At a cocktail party in Medina, Washington in 1982, I found myself cheek and jowl with some very progressive folks who were well-heeled and opinionated. I had probably had more than my fair share of adult beverages when I overheard my hostess say “Yes. Alex over there was in Vietnam but I know he doesn’t speak of it much”. Less than thirty seconds later I was wiping the alcohol-laced spittle off my face as “Marcie” proceeded to ask how I could explain killing all those women and children. Apparently, the wrong answer was ” Well, Marcie. It was much easier than most think. Since they don’t run as fast, you didn’t have to lead them as much. The 5.56mm X 45mm projectile we employed in our M-16s also has a very high muzzle velocity which is helpful, too.” I guess I don’t need to tell you that will remove you from the “A” list at all the good cocktail parties. In spite of my charming wit and expert rejoinders on current events, I never was able to get back on that circuit.
Thus I find it difficult to respond to the “Hail, fellow well met” I get when someone says “Welcome back” 42 years later. A famous author said “You can never go home” and they were right. Well-meaning Americans can no more go back and make amends for what we failed to do in 1975 after that conflict than they can bring Kennedy back to life. We can never hold a parade a few years late and engender the same essential element of pride in our troops. Time marches on and with it, our live and our emotions. Not a day goes by that a sound of a chopper overhead, the sound of a gunshot in the distance or a reference to an iconic part of that war such as a base or a valley does not bring back a flood of emotions best left buried and forgotten. Would that we could ignore them.
Thus to me, May 7th, 1975 will always be my Band of Brothers Day. It symbolizes a cutoff from an era of war to one of peace. It denotes a stark “before and after” where one group was damned and despised and the follow-on cohort was innocent and unsullied by the prior conflict. A new beginning, perhaps. Too bad we didn’t get the Ego Te Absolvo… or perhaps that’s for the best. I think it separated the ribbon clerks from the real poker players back then. It’s certainly the only war where we came in third.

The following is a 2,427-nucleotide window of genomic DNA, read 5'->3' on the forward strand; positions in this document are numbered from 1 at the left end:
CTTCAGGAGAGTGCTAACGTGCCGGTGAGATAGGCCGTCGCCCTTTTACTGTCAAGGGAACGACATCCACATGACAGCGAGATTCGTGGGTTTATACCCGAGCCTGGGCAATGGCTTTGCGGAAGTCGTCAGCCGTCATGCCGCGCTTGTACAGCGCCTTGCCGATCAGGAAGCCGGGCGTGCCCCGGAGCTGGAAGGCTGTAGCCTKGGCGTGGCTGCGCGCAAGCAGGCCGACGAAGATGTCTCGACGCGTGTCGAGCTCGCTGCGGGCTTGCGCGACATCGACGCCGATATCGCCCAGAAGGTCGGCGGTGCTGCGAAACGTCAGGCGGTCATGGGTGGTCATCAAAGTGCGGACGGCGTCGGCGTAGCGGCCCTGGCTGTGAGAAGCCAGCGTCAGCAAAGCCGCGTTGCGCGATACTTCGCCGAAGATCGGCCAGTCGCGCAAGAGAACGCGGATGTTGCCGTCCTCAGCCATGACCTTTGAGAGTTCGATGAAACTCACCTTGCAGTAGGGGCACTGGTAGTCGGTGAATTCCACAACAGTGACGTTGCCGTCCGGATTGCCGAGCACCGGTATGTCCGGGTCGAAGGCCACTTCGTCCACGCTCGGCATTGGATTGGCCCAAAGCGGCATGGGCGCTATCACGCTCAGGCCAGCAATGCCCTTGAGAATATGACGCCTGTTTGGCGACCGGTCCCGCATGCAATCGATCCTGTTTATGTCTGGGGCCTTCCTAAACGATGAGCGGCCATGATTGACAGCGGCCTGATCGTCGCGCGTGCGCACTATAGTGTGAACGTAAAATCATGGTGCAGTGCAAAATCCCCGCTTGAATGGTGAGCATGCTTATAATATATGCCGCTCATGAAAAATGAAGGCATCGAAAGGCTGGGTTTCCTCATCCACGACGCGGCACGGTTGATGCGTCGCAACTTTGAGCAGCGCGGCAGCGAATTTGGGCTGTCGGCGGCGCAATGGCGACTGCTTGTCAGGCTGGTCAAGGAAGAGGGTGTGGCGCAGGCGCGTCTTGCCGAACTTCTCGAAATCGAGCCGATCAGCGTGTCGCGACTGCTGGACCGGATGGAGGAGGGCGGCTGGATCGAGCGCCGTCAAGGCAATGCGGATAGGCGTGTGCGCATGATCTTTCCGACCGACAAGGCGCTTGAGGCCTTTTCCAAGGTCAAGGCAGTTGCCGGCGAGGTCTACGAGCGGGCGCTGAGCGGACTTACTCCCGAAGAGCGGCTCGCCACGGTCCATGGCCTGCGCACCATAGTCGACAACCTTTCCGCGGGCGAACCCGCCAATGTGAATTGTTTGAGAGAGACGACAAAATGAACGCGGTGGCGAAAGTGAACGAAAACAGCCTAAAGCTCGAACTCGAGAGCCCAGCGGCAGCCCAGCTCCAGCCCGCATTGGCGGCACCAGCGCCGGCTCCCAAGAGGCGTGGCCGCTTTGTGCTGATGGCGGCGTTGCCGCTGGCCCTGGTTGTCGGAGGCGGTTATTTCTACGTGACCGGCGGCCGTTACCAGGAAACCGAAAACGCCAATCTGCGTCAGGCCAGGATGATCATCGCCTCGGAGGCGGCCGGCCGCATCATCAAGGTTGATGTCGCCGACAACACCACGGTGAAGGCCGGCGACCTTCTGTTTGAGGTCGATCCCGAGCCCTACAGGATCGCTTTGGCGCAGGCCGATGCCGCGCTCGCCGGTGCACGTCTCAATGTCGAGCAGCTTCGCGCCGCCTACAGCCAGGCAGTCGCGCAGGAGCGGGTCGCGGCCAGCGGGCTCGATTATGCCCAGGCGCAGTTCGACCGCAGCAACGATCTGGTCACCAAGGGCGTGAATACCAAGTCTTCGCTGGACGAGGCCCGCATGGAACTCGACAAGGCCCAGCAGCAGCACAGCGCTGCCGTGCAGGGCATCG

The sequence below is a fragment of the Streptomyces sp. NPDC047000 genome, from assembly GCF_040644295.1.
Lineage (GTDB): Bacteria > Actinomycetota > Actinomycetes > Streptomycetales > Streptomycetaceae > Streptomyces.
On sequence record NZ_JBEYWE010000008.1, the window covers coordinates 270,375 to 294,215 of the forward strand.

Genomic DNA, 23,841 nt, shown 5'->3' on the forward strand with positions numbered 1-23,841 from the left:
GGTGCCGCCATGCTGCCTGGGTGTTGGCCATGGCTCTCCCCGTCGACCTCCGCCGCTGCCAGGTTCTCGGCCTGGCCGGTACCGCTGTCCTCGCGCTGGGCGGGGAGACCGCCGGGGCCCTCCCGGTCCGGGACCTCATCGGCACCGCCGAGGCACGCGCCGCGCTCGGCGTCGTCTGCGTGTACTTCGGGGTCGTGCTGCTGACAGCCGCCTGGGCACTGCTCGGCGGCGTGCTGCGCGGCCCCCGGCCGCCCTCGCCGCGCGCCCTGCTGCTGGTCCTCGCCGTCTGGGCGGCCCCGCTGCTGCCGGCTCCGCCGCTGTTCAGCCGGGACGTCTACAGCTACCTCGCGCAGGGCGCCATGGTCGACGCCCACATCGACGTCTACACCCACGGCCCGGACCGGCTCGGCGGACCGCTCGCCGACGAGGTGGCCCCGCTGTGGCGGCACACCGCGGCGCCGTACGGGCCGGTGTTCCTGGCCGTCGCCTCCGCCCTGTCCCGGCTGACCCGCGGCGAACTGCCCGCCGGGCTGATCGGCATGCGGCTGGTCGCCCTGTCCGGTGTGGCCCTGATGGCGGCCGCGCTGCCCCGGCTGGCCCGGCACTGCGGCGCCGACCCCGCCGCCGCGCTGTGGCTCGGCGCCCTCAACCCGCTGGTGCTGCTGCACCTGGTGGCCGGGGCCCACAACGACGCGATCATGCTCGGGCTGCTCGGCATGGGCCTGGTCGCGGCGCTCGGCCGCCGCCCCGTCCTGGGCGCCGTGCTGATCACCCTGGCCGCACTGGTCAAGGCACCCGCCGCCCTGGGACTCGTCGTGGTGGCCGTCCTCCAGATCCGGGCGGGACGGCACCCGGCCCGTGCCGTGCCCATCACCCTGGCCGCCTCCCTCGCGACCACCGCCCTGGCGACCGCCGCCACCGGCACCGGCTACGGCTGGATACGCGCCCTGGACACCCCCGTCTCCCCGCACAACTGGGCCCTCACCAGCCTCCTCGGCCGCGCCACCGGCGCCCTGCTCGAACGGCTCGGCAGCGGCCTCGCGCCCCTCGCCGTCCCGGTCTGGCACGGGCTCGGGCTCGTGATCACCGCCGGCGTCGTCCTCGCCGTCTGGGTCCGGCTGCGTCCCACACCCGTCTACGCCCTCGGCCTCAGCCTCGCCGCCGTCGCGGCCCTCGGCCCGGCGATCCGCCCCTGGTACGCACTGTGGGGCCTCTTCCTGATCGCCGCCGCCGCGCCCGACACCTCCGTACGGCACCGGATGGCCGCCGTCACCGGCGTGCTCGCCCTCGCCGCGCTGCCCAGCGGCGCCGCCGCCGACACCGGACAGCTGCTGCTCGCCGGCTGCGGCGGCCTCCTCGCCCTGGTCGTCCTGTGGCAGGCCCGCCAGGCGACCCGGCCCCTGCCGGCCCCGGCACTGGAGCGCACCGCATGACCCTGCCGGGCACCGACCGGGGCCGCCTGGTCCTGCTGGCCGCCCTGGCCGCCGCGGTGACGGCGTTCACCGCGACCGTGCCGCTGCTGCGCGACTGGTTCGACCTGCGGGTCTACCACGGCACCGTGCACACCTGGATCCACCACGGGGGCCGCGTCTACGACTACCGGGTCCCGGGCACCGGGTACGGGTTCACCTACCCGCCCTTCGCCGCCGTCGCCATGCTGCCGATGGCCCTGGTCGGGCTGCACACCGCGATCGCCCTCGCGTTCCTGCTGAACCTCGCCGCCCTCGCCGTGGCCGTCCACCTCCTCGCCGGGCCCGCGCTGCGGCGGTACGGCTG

I cannot express the pride I feel today to be one of these “great unwashed” from the Vietnam War. I’m no longer ashamed to count myself as an unreconstructed war criminal of that boundary dispute. Our numbers dwindle daily due to old age and disease. We, as a cohort, will probably disappear before some who served in Korea if the statistics continue to prove true. The miracle is that we got a Memorial before we disappeared-unlike many who served valiantly in World War II. One day they’ll create an annex next to it for all who served contemporaneously, and just as bravely, I might add, in the adjacent countries of Thailand, Laos and Cambodia. To many, the conflict lay within the confines of the Republic of South Vietnam. To those of us who were there, it encompassed the whole Indochinese peninsula all the way from Burma in the West to Communist China.
To those of you with “Welcome Back” on the tips of your tongues who gregariously like to glad hand Vietnam Veterans-a word of warning. Not all of us cotton to being thanked for our service forty years after our names were taken in vain. Some would like to forget that time. Others revel in the praise and the tardy parades. Each carries a different mental anchor. Be wary how/if you show your appreciation.
And lastly, I see depictions or mockups of barrels that AO used to arrive in. None looked like this. Seems it would be more historically accurate to depict them as they appeared so long ago rather than a cheap Hollywood knockoff.